You do everything you can to stick to your gluten-free diet, but no matter how careful you are it is hard to avoid the occasional slip up, mistakes can and do happen. Some people with celiac disease or gluten intolerance can experience symptoms with just a few crumbs or one bite of a gluten containing food.
There is no magic pill to stop the autoimmune reaction and the damage to the body. Remember, damage to the bowel lining can occur even when there are no symptoms. What can you do to help ease the unpleasant symptoms?
Staying well hydrated is essential, especially in Singapore’s hot, humid climate. Consider replacing salts with an oral rehydration solution if you are suffering with prolonged diarrhea or vomiting.
Ginger is a well known remedy for digestive upset and alleviating nausea and is generally considered safe. Gingerols are the main active component. It has been as a tonic root in Asia for centuries. Some studies indicate ginger may have anti-inflammatory properties.
Peppermint is thought to soothe or treat symptoms such as nausea, vomiting, abdominal pain, indigestion, and bloating. Peppermint tea is a good way to increase hydration.
Time for Turmeric
The medicinal properties of turmeric have been known for thousands of years. Curcumin is the active chemical that has anti-inflammatory, antimicrobial properties. Curcumin is not absorbed very well from food, including it with some pepper may help.
Go Easy on your Gut
Avoid rich, heavy meals. Go easy on high fibre foods if you are suffering from diarrhea. Soups, rice, rice noodles, gluten free crackers, gluten free bread, eggs, plain chicken/fish, peeled potato/sweet potato; peeled fruit are good things to include in your diet while your gut is healing.
Difficulty Digesting Dairy?
Lactose is the sugar found in all mammalian milks. To digest lactose we need the enzyme lactase to break it down to simpler sugars which can then be absorbed. Cells that produce lactase are found in the lining of the small intestine. If the bowel lining is inflamed lactase production may be reduced for a while.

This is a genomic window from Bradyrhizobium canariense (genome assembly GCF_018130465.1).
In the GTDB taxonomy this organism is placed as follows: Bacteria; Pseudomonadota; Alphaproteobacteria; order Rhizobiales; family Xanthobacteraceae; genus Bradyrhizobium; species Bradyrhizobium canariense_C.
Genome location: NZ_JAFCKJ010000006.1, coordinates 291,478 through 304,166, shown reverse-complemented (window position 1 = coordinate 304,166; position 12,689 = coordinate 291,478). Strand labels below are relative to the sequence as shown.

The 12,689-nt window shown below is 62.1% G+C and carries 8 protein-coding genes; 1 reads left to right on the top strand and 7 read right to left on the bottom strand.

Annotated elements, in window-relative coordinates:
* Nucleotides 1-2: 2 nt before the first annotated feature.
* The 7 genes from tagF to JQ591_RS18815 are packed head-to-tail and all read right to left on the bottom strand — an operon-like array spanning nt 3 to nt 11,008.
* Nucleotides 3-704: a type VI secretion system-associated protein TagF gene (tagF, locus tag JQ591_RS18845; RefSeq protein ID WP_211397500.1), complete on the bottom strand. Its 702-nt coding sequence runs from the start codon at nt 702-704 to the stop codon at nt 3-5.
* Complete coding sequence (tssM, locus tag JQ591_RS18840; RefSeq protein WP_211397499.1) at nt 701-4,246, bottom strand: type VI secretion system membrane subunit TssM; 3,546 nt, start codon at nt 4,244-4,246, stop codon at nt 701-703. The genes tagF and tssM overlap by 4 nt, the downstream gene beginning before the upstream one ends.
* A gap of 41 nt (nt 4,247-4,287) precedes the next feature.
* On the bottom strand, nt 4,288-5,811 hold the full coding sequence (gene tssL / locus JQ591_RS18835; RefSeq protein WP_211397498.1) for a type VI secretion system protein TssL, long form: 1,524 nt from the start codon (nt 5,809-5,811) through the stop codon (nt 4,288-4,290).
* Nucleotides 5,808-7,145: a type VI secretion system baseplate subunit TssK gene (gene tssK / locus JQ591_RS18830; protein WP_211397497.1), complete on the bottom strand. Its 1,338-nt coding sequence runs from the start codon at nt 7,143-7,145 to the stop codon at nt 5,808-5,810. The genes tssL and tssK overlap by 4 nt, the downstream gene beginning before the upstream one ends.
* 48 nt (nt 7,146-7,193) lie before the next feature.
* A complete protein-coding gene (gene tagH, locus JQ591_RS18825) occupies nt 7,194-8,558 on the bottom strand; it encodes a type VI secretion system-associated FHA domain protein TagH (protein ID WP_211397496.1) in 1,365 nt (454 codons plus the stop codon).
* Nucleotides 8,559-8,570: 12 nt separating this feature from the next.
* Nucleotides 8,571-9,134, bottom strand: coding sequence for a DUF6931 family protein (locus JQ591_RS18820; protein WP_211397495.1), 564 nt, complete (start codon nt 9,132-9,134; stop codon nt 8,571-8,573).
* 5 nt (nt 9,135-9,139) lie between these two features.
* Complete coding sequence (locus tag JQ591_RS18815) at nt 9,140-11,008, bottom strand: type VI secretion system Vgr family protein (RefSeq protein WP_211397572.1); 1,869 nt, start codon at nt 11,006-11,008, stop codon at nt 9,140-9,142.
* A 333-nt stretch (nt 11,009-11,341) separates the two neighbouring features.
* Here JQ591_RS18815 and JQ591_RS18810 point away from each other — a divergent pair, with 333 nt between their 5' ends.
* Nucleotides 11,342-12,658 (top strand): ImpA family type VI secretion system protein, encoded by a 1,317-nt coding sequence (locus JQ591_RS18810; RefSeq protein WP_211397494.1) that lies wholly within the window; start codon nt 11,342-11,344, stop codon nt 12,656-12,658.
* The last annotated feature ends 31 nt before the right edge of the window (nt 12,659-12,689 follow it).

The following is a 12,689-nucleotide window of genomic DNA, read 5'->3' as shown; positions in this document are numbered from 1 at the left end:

You could try lactose free milk or calcium fortified soya milk in the meantime or a lactase enzyme supplement. If you can normally digest milk this should resolve once your gut recovers.
Keep Your Gut Bugs Healthy
In recent years research has looked at the important role of our gut microbes or microbiome in health and disease.
You can help keep your trillions of gut microbes diverse and healthy by including naturally gluten free foods rich in prebiotics such as fruits and veggies; beans/legumes, nuts, seeds, gluten-free whole grains such as buckwheat, sorghum, millet, brown rice, gluten-free oats (if you can tolerate them).
It is a good idea to include foods in your diet that contain probiotics. Food such as bio/live yoghurt; kefir; miso; sauerkraut; kombucha may be helpful.
Should you supplement? Probiotic supplements such as those containing beneficial bifido and lactobacilli bacteria may help keep the intestinal lining healthy and reduce permeability (leakiness). The research is not very strong or conclusive. However taking a probiotic supplement if you suspect you have been glutened certainly shouldn’t be harmful.
Be Kind to Yourself
Try not to beat yourself up – put it behind you. You are doing the best you can. Remember it is chronic inflammation and damage caused by continued exposure to gluten that is harmful. Making sure you get back on track with your gluten free diet will help avoid any long term damage to your bowel lining.
If you were glutened whilst eating out do speak up and let the management know. This helps greatly in increasing awareness and safety for future gluten free diners.
Bridget Marr RD
Wu KL et al. Effects of ginger on gastric emptying and motility in healthy humans. European Journal of Gastroenterology & Hepatology. 2008; 20 (5): 436-440.
McKay DL et al. A review of the bioactivity and potential health benefits of peppermint. Phototherapy Reviews 2006 20 (8): 619-633
Hewlings SJ et al. Curcumin: A review of Effects on Human Health. Foods. 2017 6(10): 92
Losurdo G et al. The interaction between celiac disease and intestinal microbiota, Journal Clinical Gastroenterology. 2016 Nov/Dec; 50 Suppl 2.